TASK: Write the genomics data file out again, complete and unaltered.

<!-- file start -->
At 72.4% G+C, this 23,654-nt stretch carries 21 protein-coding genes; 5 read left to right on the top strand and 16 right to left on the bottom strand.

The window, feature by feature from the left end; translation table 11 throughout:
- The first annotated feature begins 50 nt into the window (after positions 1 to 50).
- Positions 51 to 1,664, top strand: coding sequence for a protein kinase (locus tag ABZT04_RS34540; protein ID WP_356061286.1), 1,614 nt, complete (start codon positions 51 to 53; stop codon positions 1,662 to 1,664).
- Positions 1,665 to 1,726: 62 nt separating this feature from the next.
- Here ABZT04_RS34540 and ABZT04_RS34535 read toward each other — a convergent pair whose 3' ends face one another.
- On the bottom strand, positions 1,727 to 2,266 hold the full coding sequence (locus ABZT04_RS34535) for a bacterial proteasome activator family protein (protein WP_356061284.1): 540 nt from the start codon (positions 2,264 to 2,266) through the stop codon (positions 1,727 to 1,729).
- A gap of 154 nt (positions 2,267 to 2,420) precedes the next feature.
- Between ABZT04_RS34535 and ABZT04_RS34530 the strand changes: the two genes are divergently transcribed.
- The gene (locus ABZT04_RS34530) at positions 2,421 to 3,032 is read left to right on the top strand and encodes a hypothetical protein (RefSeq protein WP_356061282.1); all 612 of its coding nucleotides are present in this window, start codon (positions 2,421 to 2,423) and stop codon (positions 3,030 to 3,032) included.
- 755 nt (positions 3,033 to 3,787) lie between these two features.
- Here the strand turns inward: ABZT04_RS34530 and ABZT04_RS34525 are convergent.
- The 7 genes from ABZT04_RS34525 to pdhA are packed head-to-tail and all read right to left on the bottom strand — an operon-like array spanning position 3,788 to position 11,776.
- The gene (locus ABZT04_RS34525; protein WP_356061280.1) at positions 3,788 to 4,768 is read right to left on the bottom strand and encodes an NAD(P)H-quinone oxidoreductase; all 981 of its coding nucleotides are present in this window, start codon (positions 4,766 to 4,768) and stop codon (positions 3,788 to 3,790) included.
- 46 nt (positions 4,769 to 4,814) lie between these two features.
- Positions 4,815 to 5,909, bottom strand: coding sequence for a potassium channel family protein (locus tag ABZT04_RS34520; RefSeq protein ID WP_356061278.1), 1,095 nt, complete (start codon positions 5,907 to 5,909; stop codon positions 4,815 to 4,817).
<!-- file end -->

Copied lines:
At 72.4% G+C, this 23,654-nt stretch carries 21 protein-coding genes; 5 read left to right on the top strand and 16 right to left on the bottom strand.

The window, feature by feature from the left end; translation table 11 throughout:
- The first annotated feature begins 50 nt into the window (after positions 1 to 50).
- Positions 51 to 1,664, top strand: coding sequence for a protein kinase (locus tag ABZT04_RS34540; protein ID WP_356061286.1), 1,614 nt, complete (start codon positions 51 to 53; stop codon positions 1,662 to 1,664).
- Positions 1,665 to 1,726: 62 nt separating this feature from the next.
- Here ABZT04_RS34540 and ABZT04_RS34535 read toward each other — a convergent pair whose 3' ends face one another.
- On the bottom strand, positions 1,727 to 2,266 hold the full coding sequence (locus ABZT04_RS34535) for a bacterial proteasome activator family protein (protein WP_356061284.1): 540 nt from the start codon (positions 2,264 to 2,266) through the stop codon (positions 1,727 to 1,729).
- A gap of 154 nt (positions 2,267 to 2,420) precedes the next feature.
- Between ABZT04_RS34535 and ABZT04_RS34530 the strand changes: the two genes are divergently transcribed.
- The gene (locus ABZT04_RS34530) at positions 2,421 to 3,032 is read left to right on the top strand and encodes a hypothetical protein (RefSeq protein WP_356061282.1); all 612 of its coding nucleotides are present in this window, start codon (positions 2,421 to 2,423) and stop codon (positions 3,030 to 3,032) included.
- 755 nt (positions 3,033 to 3,787) lie between these two features.
- Here the strand turns inward: ABZT04_RS34530 and ABZT04_RS34525 are convergent.
- The 7 genes from ABZT04_RS34525 to pdhA are packed head-to-tail and all read right to left on the bottom strand — an operon-like array spanning position 3,788 to position 11,776.
- The gene (locus ABZT04_RS34525; protein WP_356061280.1) at positions 3,788 to 4,768 is read right to left on the bottom strand and encodes an NAD(P)H-quinone oxidoreductase; all 981 of its coding nucleotides are present in this window, start codon (positions 4,766 to 4,768) and stop codon (positions 3,788 to 3,790) included.
- 46 nt (positions 4,769 to 4,814) lie between these two features.
- Positions 4,815 to 5,909, bottom strand: coding sequence for a potassium channel family protein (locus tag ABZT04_RS34520; RefSeq protein ID WP_356061278.1), 1,095 nt, complete (start codon positions 5,907 to 5,909; stop codon positions 4,815 to 4,817).